Who Are You Listening To?

Posted by: in Uncategorized on June 16th

The Pelicano is the world’s most unwanted ship. Since 1986 she has been roaming the high seas looking for a home. She has been rejected by Sri Lanka, Bermuda, the Dominican Republic, the Netherlands, the Antilles, Honduras, and many more. The problem is not the boat. Though it is rusty, the 466-foot freighter is seaworthy. The problem is that the Pelicano is loaded down with fifteen thousand tons of trash. It is the orange peelings, coke bottles, newspapers, and half-eaten hot dogs that piled up in the summer of 1986 when the municipal workers of Philadelphia went on strike. Initially no one would accept the Pelicano because there was too much trash, now they will not accept it because it has rotted for so long it is potentially toxic.

I know you are thinking, “What does a toxic ship have to do with the voices I listen to?” Well, let’s use the ship as a metaphor for our lives. We too are a vessel floating through this life, and we also receive contributions from others that we are unable to dispose of. The difference between us and the ship is that we have veto power. We have the power to choose what we let on board our vessel. This is where the voices come in. We choose whose words and opinions we allow to take up residence in our hearts and minds. Who we listen to affects who we are and how we feel about our life, ourselves, other people, and every situation we encounter. Our thoughts, feelings, and actions are all shaped by the voices we allow to influence us.

  • Identify the Positive Voices In Your Life

Do an inventory of the individuals you allow to influence your decisions and identify whose voices are impacting you in a positive way. A positive voice is not a voice that always tells you what you want to hear. A positive voice is a voice that speaks honestly even when it isn’t popular. An honest voice is a voice that challenges you to be a better person.

Esther had been placed in the kingdom at a critical time. She was positioned perfectly to save her people from destruction, but to be their salvation, she had to be brave enough to put her life on the line. In her moment of wavering, it was her cousin, Mordecai, who spoke into her life. Mordecai’s words cut through Esther’s haze of doubt and clarified her purpose. Mordecai uttered one of the famous lines of the biblical narrative, “Who knows whether you have come to the kingdom for such a time as this?” (Esther 4:14, New King James Version). It was Mordecai’s voice that emboldened Esther to fulfill her purpose.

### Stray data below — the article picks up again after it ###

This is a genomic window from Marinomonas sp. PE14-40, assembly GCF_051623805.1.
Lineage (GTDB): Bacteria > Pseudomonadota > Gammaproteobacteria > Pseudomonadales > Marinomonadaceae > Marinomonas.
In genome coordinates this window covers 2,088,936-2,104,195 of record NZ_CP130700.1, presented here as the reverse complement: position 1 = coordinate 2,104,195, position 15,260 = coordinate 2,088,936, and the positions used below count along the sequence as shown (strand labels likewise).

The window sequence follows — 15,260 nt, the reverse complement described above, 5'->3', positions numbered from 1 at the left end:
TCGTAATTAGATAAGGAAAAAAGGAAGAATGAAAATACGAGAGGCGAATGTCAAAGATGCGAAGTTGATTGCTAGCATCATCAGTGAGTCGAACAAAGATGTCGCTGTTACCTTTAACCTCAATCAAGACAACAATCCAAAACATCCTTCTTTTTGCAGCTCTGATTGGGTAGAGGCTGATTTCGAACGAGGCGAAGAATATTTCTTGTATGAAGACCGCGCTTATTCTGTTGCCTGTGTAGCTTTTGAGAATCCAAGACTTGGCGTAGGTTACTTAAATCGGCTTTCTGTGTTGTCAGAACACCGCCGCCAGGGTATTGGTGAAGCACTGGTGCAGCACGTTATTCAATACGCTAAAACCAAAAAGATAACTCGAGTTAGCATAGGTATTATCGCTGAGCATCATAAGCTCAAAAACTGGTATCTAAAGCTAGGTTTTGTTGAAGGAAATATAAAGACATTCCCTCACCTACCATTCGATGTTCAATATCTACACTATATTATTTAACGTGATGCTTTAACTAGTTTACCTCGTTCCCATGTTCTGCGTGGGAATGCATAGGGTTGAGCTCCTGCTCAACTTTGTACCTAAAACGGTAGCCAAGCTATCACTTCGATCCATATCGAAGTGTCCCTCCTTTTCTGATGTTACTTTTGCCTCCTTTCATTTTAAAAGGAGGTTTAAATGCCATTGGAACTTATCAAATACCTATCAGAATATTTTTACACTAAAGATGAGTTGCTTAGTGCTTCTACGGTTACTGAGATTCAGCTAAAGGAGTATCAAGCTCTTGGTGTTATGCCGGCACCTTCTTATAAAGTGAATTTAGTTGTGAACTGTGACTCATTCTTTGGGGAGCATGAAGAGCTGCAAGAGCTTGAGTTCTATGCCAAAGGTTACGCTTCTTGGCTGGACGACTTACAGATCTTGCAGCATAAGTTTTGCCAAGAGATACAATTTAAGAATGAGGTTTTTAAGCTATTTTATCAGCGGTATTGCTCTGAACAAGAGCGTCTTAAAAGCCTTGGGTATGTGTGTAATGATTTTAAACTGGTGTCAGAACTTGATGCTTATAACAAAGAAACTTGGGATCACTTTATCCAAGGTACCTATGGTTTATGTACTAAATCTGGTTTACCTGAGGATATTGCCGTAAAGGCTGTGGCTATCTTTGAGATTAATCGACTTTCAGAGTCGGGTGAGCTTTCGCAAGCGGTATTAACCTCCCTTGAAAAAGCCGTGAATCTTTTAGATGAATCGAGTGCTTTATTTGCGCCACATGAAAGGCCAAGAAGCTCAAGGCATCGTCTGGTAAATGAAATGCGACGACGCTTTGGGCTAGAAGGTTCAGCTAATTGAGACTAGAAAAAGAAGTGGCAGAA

We often praise Mordecai for his role in the unfolding of Esther’s story and herald him as one of the many men who played a part in saving God’s people throughout history. However, we must also note that Esther had identified Mordecai as a positive voice in her life and allowed him to influence her actions. As queen, Esther had the power to turn Mordecai away and not heed his words. Identifying the positive voice and receiving the positive voice allowed Esther to successfully save her people.

  • Identify the Negative Voices in Your Life

If Eve would have identified the serpent as a negative voice, where would we be today? There are a plethora of biblical examples in which people of faith had to endure negative voices and ultimately make the decision to reject them. After all Job had lost, he was also forced to endure the negative voices of his spouse and closest friends. It doesn’t get much more negative than your wife telling you to curse God and die. David had to hear his brothers and King Saul express their doubts about his capability to kill Goliath just before he walked off to pick up his smooth stones and confront the great giant. Moses had to listen to the Israelites constantly complain despite the miracles God continued to perform in their midst.

Perhaps the most tragic story is that of Samson falling prey to the negative voice of Delilah. Judges 16 records that “when she pressed him daily with her words, and urged him, so that his soul was vexed unto death; that he told her all his heart” (Judges 16: 16-17). He was captured, blinded, and bound. Worse, he lost his God-given gift of strength because he had listened to the negative voice in his life.

Delilah is such a great example of a negative voice. It might be easy to form the opinion that a negative voice is a voice that is encouraging us to do something really bad. For example, we would definitely know that a voice was negative if it was telling us to commit a crime or do drugs. What made Delilah’s voice negative is that it was encouraging Samson to compromise his commitment to God. Any voice that encourages us to be less committed to God and to the life we are asked to lead in the Word of God is a negative voice.

Sometimes the negative voice in our lives can be our own voice. We can make the mistake of allowing our low self-esteem to shape our perception of who we are. It is easy to get caught up in our unfortunate circumstances or rocky family situations and begin to speak negatively to ourselves. Thankfully, it isn’t God’s plan for us to view our lives through the window of our own circumstances or our own portion of self-confidence. God’s intention is for us to view our lives through His plan of who we are in Him. All the pressure is taken off of us, and we are simply left with the responsibility of surrendering our lives to Him and shutting out the negative voices, even our own, that speak failure into our hearts and minds.

After identifying the positive voices and vetoing the negative ones, we must ultimately tune our hearts and minds to the voice of God. God speaks promise and hope into our lives. He whispers to us of the person He wants us to be. If we have too many other voices talking in our head, we will miss the opportunity to hear the still small voice that saves us.

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